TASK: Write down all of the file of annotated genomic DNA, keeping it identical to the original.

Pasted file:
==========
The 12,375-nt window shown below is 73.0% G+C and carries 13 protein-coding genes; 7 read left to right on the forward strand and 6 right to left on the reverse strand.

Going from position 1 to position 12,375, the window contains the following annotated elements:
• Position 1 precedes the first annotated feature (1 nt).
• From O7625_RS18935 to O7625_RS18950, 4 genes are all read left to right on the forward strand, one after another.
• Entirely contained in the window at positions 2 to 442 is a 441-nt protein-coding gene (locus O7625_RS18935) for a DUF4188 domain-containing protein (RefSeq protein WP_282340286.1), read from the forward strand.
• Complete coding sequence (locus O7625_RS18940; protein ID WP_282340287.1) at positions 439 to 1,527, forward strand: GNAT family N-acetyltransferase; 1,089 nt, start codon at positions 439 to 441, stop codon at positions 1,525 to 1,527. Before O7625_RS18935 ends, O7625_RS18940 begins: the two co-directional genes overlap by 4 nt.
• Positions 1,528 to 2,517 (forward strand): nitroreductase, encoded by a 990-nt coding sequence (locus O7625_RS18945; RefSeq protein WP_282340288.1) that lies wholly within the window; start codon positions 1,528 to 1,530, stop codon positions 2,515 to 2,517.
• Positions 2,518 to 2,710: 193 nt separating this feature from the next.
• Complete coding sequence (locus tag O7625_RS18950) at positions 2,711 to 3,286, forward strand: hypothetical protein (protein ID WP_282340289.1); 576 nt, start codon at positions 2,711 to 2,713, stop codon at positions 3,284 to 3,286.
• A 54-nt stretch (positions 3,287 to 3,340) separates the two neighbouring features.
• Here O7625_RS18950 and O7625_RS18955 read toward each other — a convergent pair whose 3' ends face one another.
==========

The 12,375-nt window shown below is 73.0% G+C and carries 13 protein-coding genes; 7 read left to right on the forward strand and 6 right to left on the reverse strand.

Going from position 1 to position 12,375, the window contains the following annotated elements:
• Position 1 precedes the first annotated feature (1 nt).
• From O7625_RS18935 to O7625_RS18950, 4 genes are all read left to right on the forward strand, one after another.
• Entirely contained in the window at positions 2 to 442 is a 441-nt protein-coding gene (locus O7625_RS18935) for a DUF4188 domain-containing protein (RefSeq protein WP_282340286.1), read from the forward strand.
• Complete coding sequence (locus O7625_RS18940; protein ID WP_282340287.1) at positions 439 to 1,527, forward strand: GNAT family N-acetyltransferase; 1,089 nt, start codon at positions 439 to 441, stop codon at positions 1,525 to 1,527. Before O7625_RS18935 ends, O7625_RS18940 begins: the two co-directional genes overlap by 4 nt.
• Positions 1,528 to 2,517 (forward strand): nitroreductase, encoded by a 990-nt coding sequence (locus O7625_RS18945; RefSeq protein WP_282340288.1) that lies wholly within the window; start codon positions 1,528 to 1,530, stop codon positions 2,515 to 2,517.
• Positions 2,518 to 2,710: 193 nt separating this feature from the next.
• Complete coding sequence (locus tag O7625_RS18950) at positions 2,711 to 3,286, forward strand: hypothetical protein (protein ID WP_282340289.1); 576 nt, start codon at positions 2,711 to 2,713, stop codon at positions 3,284 to 3,286.
• A 54-nt stretch (positions 3,287 to 3,340) separates the two neighbouring features.
• Here O7625_RS18950 and O7625_RS18955 read toward each other — a convergent pair whose 3' ends face one another.